Zimbabwe’s President Emmerson Mnangagwa yesterday unveiled a statue of the 19th Century war heroine and one of the leaders of the first armed resistance against the colonial settlers.
There was a 21-gun salute and a fly past to mark the occasion, which was held to coincide with Africa Day commemorations.
Charwe Nyakasikana, who later became known as Mbuya Nehanda, was a spirit medium who mobilised the fight against colonialism before her capture and execution by Cecil John Rhodes’s British South African Company administration in 1898.
Her skull along with other leaders of the rebellion are thought to have been taken to Britain as war trophies. President Mnangagwa said negotiations continue to have the skull returned along with those of the others as soon as possible.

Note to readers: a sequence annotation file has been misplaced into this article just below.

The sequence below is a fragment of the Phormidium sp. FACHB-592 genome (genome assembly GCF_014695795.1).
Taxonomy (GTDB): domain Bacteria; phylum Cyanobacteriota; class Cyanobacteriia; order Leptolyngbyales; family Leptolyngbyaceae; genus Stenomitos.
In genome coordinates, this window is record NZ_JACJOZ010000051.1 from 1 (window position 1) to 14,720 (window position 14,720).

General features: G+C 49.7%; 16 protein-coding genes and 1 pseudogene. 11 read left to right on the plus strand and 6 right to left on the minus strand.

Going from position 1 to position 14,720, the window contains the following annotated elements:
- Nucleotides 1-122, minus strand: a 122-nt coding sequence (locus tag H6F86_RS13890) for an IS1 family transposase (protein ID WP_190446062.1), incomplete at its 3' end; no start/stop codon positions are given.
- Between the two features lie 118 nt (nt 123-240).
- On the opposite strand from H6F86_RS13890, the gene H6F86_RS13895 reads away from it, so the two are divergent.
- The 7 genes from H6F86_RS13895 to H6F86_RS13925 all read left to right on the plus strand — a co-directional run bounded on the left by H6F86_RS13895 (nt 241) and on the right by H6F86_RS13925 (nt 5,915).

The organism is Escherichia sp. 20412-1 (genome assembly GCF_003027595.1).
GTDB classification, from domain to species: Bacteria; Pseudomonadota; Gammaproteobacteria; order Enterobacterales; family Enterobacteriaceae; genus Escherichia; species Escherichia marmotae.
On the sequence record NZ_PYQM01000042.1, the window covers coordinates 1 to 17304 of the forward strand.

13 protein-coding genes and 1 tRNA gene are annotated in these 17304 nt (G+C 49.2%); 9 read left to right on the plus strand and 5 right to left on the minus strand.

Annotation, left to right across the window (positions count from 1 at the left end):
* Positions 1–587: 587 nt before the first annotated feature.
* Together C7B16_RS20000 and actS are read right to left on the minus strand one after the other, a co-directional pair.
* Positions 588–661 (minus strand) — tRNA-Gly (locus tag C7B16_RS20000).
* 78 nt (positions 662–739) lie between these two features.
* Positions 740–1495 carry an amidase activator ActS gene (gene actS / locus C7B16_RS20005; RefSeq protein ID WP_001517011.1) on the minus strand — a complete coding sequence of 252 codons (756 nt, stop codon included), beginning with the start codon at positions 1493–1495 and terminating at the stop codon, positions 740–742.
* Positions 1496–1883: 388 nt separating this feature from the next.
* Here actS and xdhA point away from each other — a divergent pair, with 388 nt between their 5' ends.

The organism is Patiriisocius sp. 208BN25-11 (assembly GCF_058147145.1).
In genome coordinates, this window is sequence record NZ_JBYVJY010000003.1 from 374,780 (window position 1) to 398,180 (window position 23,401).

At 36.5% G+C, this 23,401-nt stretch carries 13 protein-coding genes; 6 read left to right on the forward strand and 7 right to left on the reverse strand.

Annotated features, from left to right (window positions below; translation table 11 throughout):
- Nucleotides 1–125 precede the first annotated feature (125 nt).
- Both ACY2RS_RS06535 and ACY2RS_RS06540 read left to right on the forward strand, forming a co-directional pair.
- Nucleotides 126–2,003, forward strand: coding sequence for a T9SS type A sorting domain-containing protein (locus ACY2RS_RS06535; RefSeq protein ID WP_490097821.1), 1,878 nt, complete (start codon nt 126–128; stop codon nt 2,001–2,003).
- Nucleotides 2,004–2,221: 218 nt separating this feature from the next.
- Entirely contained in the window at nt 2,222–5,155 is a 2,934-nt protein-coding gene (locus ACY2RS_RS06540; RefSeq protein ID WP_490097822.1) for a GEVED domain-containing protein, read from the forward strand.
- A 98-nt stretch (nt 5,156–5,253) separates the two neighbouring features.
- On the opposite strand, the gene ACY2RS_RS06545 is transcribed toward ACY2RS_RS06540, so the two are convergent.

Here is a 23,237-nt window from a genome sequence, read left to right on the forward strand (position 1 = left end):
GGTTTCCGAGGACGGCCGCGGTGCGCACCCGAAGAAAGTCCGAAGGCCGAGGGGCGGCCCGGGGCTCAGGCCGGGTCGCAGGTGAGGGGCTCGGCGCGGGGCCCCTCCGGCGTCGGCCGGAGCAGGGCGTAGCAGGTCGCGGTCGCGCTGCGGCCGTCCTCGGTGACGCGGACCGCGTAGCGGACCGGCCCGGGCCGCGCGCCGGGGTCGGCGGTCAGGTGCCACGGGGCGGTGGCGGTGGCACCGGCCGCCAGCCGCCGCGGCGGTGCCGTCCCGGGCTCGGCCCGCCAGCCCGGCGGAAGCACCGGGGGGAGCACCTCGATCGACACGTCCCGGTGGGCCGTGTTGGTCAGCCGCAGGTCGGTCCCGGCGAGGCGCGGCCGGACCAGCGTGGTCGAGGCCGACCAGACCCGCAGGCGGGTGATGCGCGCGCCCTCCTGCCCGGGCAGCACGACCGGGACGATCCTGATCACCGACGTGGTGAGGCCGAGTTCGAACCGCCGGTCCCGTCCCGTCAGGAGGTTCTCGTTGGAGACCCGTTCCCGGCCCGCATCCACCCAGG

He also said there was also a need to revisit monuments and sites to ensure that the history presented correctly.
The statue which is on a footbridge in central Harare depicts a chained Nehanda in one of the final photos taken before she was hanged. A snap survey conducted by Radio54 African Panorama reveal a general conception that the honour was long overdue for a figure who heroism inspired the liberation war of the 1970s that ended colonialism.
By Eric Knight